[Photo/IC]

Some grassroots organizations in San Francisco are urging US legislators to stop interfering in the internal affairs of Hong Kong following Tuesday’s passage of controversial bills in the US House of Representatives.

The San Francisco chapter of Veterans for Peace, Chinese Americans for Peace and Chinese Consolidated Benevolent Association organized a protest on Wednesday in front of the federal building in San Francisco. The representatives submitted a petition to the office of House Speaker Nancy Pelosi, a California congresswoman, urging the lawmakers to reject the bills.

One of the bills passed by the House on Tuesday, the “Hong Kong Human Rights and Democracy Act”, would require an annual review of the city’s political developments to justify its special trading status under US law.

Another related bill would prohibit the export of certain nonlethal crowd-control items such as tear gas to Hong Kong. A separate House resolution called on the Hong Kong government to begin negotiations to address the demonstrators’ demands.

The bills now move to the Senate, and if passed there and signed by US President Donald Trump, they become law.

“The bills would punish Hong Kong for being freer and more democratic than America, and the Hong Kong police for being far more restrained than American police,” said Mike Wong, vice-president of Veterans for Peace San Francisco, who led the petition. “It’s an exercise in hypocrisy and should be stopped immediately.”

Wong said the US interferes in many countries, stirring up trouble. “This is a long-standing pattern of the US, going back far into American history,” he said.

He said the passage of the bills reminds him of what the US did in Nicaragua, where it tried to stir up a rebellion by accusing the police of being violent when the police were physically not present. “They also used that as a fake excuse to escalate their violence – exactly the same thing happening in Hong Kong,” he said.

John Walsh, a retired professor of physiology and neuroscience at University of Massachusetts Medical School, who lives in the Bay Area, signed the petition and participated in the protest against the bills.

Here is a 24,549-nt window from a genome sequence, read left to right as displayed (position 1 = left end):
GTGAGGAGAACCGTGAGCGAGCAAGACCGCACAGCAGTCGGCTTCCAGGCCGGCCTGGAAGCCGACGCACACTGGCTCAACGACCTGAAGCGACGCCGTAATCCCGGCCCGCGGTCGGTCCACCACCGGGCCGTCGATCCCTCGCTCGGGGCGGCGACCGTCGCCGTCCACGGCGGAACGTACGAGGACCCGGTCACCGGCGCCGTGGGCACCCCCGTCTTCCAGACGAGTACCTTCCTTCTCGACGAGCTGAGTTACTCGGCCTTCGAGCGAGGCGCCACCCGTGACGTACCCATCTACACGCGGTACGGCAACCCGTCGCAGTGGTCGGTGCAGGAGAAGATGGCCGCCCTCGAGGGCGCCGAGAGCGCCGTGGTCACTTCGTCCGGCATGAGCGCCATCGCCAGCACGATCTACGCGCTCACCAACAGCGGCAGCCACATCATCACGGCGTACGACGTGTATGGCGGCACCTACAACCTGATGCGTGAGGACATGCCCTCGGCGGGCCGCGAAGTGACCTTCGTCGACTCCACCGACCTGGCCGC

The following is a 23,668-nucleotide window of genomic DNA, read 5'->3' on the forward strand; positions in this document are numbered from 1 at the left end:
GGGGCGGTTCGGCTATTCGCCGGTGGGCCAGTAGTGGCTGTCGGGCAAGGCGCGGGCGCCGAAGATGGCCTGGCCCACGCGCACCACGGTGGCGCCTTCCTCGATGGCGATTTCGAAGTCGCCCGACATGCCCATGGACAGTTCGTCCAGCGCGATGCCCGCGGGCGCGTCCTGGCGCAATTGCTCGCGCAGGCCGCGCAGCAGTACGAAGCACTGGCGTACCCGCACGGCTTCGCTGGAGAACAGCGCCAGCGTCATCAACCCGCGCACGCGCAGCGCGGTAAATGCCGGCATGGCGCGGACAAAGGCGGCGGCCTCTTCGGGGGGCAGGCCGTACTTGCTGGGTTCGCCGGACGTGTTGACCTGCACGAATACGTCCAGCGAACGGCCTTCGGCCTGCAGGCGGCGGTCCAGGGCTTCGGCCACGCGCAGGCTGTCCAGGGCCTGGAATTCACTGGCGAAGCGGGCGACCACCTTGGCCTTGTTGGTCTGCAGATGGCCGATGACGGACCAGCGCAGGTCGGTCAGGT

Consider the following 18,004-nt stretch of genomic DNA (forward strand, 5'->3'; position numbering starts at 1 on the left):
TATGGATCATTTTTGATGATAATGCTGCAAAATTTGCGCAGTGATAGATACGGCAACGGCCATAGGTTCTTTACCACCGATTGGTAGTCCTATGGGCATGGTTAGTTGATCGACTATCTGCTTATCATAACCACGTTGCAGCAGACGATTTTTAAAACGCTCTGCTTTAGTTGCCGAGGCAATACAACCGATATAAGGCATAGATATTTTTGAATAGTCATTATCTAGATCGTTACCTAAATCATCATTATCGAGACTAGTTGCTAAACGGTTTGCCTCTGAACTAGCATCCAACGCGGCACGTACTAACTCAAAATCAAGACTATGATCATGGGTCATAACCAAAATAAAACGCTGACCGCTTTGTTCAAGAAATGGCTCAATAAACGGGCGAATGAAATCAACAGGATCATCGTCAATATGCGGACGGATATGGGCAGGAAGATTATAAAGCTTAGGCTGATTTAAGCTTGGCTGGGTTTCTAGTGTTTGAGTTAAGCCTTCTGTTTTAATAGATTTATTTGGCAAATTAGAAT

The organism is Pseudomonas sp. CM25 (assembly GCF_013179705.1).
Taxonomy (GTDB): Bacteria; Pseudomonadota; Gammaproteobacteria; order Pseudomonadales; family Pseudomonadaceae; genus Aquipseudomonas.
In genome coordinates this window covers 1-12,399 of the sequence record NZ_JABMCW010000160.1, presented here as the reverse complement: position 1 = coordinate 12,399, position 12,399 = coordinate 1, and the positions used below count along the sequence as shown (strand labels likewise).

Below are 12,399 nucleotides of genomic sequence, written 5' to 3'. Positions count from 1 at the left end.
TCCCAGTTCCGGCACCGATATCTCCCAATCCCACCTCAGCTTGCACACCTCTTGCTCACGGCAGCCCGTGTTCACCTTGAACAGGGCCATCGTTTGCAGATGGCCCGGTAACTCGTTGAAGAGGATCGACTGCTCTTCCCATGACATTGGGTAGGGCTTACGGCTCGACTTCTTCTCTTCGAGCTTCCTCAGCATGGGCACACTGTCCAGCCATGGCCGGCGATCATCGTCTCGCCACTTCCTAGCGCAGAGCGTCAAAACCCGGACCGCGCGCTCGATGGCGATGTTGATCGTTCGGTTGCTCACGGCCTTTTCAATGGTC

The “human rights” bill is perhaps the most blatant example of interference in the internal affairs of Hong Kong, said Walsh. “By threat of sanctions, confiscation of assets on US soil and other economic and political measures directed against Hong Kong officials and other Chinese officials, the bill seeks to determine which laws the Chinese city will legislate and which not,” he said.

It also seeks to guarantee visas to the US for those who break Hong Kong laws in the course of protests. “This is of course an encouragement to such protests,” said Walsh.

An initially peaceful demonstration, triggered in June over a since-abandoned proposal to amend the city’s extradition laws, has developed into riots in the past months.

Wong said his group has been hearing from friends and families in Hong Kong that they are afraid of the violent protesters and no longer go out of their homes unless absolutely necessary.

“The protesters have been attacking police with steel bars, sticks, baseball bats, knives, sharpened umbrella points and throwing bricks, rocks and Molotov cocktails at police, yet so far the police have not killed anyone,” he said.

Walsh said he has been watching the news from Hong Kong closely since June. He said it’s “incredible” for what the demonstrators did and how they got away with it.

He participated in the Occupy Wall Street demonstration in 2011. “If we had done anything like that, we would be in jail for a long time, and several of us would be shot or maybe killed,” he said. “How would the US react if China threatened similar actions with respect to demonstrators, New York officials and federal officials?”

Citing a survey by the Council on Foreign Relations that found 68 percent of Americans want friendly relations with China, Walsh said the attitude reflected in the “hostile” bills on Hong Kong is not coming from average citizens but from Washington.